Wireless Radio System Improves Customer Experience
At Van’s IGA grocery in Great Falls, Montana, they believe their customers deserve a good, quiet and comfortable place to shop. And that’s why they partnered with Advanced Wireless Communications to help them improve their customer service with a new wireless radio system.
Wayde Anderson is the store director at Van’s IGA and he understands what his customers are looking for in a shopping experience.
“Our customers have full-time jobs, they’re busy and the last thing they want is to be in a store where they have to listen to intercom messages like ‘extra help needed in produce’ or ‘phone call for Mike on line 1’ and that sort of thing,” Anderson said. “”And they sure shouldn’t have to ask somebody where to find a grocery cart,” he added.
According to Anderson, an improved cart retrieval system was the first problem that was solved with their new wireless radio system from Advanced Wireless.
Before they purchased their new system, an employee had to notice that the store was low on carts and then go on the intercom to ask for carts to be brought in from the parking lot. But Anderson said that didn’t really solve the problem either, because the store had no speakers in the parking lot and it was a challenge to hear the store speakers from the back rooms of the facility.
“Plus, it was just one more thing our customers had to hear over the intercom to disturb their shopping experience,” Anderson said.
Wireless radios offered a solution.
Van’s had been looking for a radio system that would improve their customer service and they had purchased some in the past. But according to Anderson, the other systems were unsuccessful for a variety of reasons.
“Whether the distance was too far or the batteries weren’t holding up, it was never something that would work until our IT employee discovered Advanced Wireless,” Anderson said.
Advanced Wireless account manager Kent Pearson suggested that Van’s install a wireless call box in the front customer service area, close to the customer cart area. Van’s also purchased a set of wireless two-way radios with headsets. Headsets that could receive a wireless message from the call box.
Now, when employees come into work or are walking by the front of the store, they are instructed to look at the cart areas inside the store. Then, if the store is low on carts, the employee can push the button on the call box, which sends a pre-recorded message to several employees who can respond and take action to retrieve more carts.
“The system helps improve the customer experience and helps Van’s employees work smarter instead of harder,” Anderson said. “Employees were putting on a lot of miles running back and forth from all parts of the store and parking lot to the intercom system to restock carts,” he added.
What they bought.
Van’s radios are Kenwood TK-3230 two-way radios. They’re small and light-weight business-grade walkie-talkies that permit immediate communications among store employees through push-to-talk technology and receive notifications directly from wireless call boxes and store monitoring systems.
The radios offer an incredible combination of power, size and battery life. At around six inches tall (including the antenna) and a mere five and a half ounces, they’re one of the smallest business radios available. And you may think that a radio this small couldn’t be durable, but with the TK-3230 that isn’t true. The radios Van’s purchased are built to military standards, making them among the toughest two-way radios on the market.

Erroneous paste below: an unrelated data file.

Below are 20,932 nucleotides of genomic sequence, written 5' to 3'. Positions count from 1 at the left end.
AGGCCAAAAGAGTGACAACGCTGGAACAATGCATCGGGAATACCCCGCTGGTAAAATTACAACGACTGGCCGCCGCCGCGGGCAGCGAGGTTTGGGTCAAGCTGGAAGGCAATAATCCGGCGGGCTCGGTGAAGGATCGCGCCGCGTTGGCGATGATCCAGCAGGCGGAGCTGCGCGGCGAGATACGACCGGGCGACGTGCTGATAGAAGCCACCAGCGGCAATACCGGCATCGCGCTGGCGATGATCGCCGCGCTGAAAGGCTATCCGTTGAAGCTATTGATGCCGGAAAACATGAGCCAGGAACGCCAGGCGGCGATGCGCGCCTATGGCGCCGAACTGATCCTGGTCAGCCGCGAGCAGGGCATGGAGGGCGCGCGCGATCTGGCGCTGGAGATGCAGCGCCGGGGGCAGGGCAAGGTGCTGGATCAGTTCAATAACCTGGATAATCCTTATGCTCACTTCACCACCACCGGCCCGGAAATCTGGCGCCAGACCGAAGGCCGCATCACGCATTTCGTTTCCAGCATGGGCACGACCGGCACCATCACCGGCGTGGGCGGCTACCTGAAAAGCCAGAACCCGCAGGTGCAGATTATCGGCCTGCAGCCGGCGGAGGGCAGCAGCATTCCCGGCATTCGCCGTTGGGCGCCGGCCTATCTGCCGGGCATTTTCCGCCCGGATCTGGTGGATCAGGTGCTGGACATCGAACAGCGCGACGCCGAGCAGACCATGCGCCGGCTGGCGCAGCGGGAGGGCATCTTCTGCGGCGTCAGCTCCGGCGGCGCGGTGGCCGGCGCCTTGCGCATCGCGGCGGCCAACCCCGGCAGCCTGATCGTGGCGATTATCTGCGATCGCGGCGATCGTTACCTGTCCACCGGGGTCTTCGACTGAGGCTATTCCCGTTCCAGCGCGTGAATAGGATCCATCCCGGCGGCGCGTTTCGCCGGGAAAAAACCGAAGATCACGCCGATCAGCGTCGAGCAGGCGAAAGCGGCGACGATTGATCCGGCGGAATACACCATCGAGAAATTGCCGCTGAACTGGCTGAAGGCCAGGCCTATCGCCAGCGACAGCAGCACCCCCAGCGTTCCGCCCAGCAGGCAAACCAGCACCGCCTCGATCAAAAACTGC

“And the radios come with headsets, which allows for totally private communications and further improves the customer experience,” Anderson said.
Van’s wireless radios were programmed with four channels by Advanced Wireless technicians. Now Van’s can designate individual channels to fit their needs. If they want their managers to communicate with each other only on a particular channel, they can do that. And if members of a particular department want to communicate with each other on another separate channel, that can be accomplished as well.
Grocery store discovers bonus benefits of wireless radio system.
Van’s IGA store director Anderson said smart cart retrieval isn’t the only benefit they’ve seen with their new wireless radio system. He said the system has also aided their loss prevention program, reduced slip and fall hazards and made their price check system more effective and less obtrusive.
But according the Anderson, the big surprise is what the system has done to improve employee professionalism.
“Aside from improving customer service and the overall customer experience, the system has helped with team building, empowered employees and made them feel high-tech and proud to work for Van’s IGA,” Anderson said. “And our employees are communicating with each other in a more professional manner, because they know everyone is listening in,” Anderson added.
Wireless radio system a game changer for Van’s IGA.
Van’s IGA store director Wayde Anderson said the wireless radio and call box system provided by Advanced Wireless Communications and account manager Kent Pearson has been a game changer for their business.
“Our employees communicate better with one another and our customers are experiencing a much better service level,” Anderson said. “I believe that if we did not find this program and have it successfully executed in our day to day operation, we would still be hollering at employees in our parking lot, still be wasting time running to the intercom to ask for a price check and still having employees calling over and over on the intercom for service because they could not be heard in the backroom,” he added.
When asked what’s next for Van’s IGA and Advanced Wireless Communications, Anderson said the store intends to add customer service call boxes in their deli, in their meat department and in other parts of the store where customers often have questions and need help.